Today, October 10, 2013, I became a Permanent Resident of Canada.
The worst part of the process was the waiting. I’ve become a more patient and accepting person (stop laughing! have so!) since I fell in love with a man who committed to the military before he committed to me. I’ve learned a lot about how to “hurry up and wait.” However, the inconsistency of Citizenship and Immigration Canada (CIC) in processing PR applications meant I had no real idea of how long the process was going to take. And that was torture. We actually ended up getting very lucky (I landed two weeks shy of a year from the date our inland application was received), but there were four long months of silence from CIC after I first expected to see some progress on our application.
There are still a lot of unknowns in life. Being married to the military, there always will be. I’m in a military French course at the base. I’m in stage one, and it goes through stage five, but I won’t ever know if I get to progress to the next stage until the day before it starts. I may be in class through July. Or my class may end in less than two weeks. So I go to class each day, hope for the best, and wait to know more. We are thinking about taking a vacation, a real HONEYMOON (I don’t count our military house-hunting trip to Northern Québec or our 3000km drive to the same region as a “honeymoon”), in the summer of 2014. However, we’re waiting to see if the leave he has already submitted is approved before requesting more leave so we can actually book the trip. (Cross your fingers for me; if I was much better behaved in a prior life than I have been in this one, I’ll turn 34 in the Dominican Republic, at a resort with no children allowed and bars – yes, plural! – in the pool.) So we wait. But the hardest wait in memory has finally ended.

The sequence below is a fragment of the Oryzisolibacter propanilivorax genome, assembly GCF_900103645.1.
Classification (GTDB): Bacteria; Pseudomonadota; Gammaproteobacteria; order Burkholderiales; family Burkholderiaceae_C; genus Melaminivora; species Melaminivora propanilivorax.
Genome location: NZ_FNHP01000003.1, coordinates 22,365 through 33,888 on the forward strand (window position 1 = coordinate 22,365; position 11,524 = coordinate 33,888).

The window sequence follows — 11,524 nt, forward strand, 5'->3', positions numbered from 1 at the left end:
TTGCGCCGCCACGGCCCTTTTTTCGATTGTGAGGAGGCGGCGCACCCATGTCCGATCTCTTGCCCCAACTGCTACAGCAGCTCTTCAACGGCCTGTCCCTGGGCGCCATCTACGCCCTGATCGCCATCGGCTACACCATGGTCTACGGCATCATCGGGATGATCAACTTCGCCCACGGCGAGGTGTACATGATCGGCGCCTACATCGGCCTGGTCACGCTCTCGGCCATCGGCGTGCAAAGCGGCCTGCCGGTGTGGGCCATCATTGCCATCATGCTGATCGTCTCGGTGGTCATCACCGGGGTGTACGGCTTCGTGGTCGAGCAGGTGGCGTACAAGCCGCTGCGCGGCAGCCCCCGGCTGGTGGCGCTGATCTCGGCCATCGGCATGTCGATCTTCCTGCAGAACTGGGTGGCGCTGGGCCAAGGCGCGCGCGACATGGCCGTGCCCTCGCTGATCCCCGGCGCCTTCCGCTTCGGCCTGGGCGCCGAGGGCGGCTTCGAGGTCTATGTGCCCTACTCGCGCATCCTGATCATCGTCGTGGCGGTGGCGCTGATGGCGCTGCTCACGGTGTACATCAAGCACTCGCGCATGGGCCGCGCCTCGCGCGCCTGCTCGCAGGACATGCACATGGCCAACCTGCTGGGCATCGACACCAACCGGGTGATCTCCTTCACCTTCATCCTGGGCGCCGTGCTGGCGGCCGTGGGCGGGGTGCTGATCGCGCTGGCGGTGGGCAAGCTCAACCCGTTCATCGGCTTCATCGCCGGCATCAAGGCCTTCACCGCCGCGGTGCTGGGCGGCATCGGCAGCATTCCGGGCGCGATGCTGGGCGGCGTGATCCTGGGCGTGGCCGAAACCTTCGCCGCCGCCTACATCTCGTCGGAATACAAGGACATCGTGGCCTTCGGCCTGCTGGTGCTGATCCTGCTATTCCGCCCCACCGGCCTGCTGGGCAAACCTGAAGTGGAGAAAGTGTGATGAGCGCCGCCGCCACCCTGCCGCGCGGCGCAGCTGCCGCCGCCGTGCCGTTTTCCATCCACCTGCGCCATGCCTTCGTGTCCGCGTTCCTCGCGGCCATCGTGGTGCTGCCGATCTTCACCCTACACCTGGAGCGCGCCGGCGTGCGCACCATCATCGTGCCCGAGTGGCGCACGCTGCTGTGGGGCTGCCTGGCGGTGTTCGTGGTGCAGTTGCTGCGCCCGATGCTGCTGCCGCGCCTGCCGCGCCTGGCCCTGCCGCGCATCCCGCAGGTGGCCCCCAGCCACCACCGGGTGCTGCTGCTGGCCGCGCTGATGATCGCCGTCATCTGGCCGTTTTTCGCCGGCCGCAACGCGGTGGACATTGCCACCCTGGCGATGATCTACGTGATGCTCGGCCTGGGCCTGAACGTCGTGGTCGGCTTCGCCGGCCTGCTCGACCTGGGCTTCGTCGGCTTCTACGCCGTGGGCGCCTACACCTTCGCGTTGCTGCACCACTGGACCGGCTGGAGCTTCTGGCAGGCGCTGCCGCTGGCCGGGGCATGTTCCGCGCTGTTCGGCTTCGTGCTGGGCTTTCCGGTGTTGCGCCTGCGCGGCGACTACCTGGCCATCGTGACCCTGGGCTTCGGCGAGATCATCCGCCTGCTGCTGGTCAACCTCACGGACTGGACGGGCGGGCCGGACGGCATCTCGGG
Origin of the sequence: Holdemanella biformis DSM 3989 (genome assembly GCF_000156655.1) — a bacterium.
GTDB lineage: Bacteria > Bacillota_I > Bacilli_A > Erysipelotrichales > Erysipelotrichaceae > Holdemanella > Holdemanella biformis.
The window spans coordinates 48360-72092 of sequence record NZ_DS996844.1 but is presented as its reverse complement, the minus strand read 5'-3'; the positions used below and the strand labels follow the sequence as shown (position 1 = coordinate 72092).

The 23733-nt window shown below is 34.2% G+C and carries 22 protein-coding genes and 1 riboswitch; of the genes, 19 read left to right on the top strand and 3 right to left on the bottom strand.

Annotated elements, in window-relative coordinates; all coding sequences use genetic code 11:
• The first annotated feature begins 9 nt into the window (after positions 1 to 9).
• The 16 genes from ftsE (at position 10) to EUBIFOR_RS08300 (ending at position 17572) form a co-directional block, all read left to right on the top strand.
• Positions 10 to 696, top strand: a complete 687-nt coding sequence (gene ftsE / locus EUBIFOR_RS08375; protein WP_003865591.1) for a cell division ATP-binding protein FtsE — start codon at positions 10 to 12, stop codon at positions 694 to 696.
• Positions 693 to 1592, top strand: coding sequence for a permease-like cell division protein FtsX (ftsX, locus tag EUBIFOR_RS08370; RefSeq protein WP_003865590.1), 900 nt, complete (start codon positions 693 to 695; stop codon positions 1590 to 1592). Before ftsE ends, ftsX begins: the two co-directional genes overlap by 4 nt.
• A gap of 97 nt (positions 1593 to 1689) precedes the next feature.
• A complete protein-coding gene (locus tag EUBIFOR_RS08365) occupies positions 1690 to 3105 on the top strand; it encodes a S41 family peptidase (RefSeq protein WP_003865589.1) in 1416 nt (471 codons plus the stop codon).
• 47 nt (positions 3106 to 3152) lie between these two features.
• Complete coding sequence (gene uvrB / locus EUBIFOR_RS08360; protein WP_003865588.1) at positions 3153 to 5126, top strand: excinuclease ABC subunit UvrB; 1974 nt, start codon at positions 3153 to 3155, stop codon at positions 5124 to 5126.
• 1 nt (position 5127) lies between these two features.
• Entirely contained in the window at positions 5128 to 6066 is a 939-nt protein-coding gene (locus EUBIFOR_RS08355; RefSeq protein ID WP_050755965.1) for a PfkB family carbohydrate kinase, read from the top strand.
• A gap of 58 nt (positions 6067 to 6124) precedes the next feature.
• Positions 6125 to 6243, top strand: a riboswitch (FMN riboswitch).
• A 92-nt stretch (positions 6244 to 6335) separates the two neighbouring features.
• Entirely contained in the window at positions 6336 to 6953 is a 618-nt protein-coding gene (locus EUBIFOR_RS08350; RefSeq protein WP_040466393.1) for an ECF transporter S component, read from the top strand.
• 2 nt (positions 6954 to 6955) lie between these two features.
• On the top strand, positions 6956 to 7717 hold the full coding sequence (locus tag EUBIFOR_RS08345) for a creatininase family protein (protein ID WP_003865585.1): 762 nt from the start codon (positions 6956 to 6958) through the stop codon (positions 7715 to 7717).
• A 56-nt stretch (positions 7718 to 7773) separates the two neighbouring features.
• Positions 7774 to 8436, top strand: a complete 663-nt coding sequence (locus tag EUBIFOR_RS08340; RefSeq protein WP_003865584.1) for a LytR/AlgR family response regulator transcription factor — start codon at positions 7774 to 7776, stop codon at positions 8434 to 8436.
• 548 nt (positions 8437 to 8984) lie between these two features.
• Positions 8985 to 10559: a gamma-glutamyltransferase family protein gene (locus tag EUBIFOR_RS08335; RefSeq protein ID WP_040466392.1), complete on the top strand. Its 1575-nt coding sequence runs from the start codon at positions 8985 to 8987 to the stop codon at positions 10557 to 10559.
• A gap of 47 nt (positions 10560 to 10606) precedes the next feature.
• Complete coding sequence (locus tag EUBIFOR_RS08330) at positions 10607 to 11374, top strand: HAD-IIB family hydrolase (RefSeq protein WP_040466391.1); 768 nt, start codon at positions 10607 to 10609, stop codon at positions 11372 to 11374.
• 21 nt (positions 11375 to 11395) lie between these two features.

I can’t book the trip today, and airfare is quite expensive, so I’m not sure when I’ll go, but SOON I can start thinking about flying back to see my family. I need my PR card (takes 60-80 days after landing to receive it, *IF* CIC doesn’t screw anything up) before I can travel commercially. But even if I can’t book the trip right away, knowing that I soon can is an amazing feeling of relief and freedom. My sister is one of my best friends, and I tear up just thinking about how great it will feel to actually hug her again. And I’ve missed over half of my nephew’s young life. I can’t wait to see him and have him get to know his Tantie Meg a little bit. I know the first trip back will be bittersweet, as the world has moved on without me, and the full, bustling, crazy-fun life I left behind there exists only in my memory. But there are still some nears and dears that I hope will make time for me when I make it back. And I’m starting to think about heading to New York next month (I can drive freely back and forth with the paperwork I have now).
For a period of many months, time seemed to stand still. Days passed, but each week was the same, and the months brought no progress toward a time when I could travel more freely, and take more French classes, and even work (if I can ever find work in this region). But time is finally marching forward again. Granted, it brings with it another long, dark Québec winter. But I’m not scared of winter anymore. I won’t love taking that first, painful breath of outside air when it’s -20°C (-4°F, a pretty common temp in the winter here, and that’s WITHOUT the windchill that Canucks love to throw in without mentioning it). I won’t love having to start blow drying my hair again in the morning, or risk having it freeze when I go out to my car to head to class. But I know I’ll make it through. And maybe this year I’ll even learn to use the back edge of a snowboard!
Thank you, Canada, for granting me permission to live here with my best friend. I never imagined life would bring me here, but I’m happy, and I’m ready for whatever else life decides to throw our way.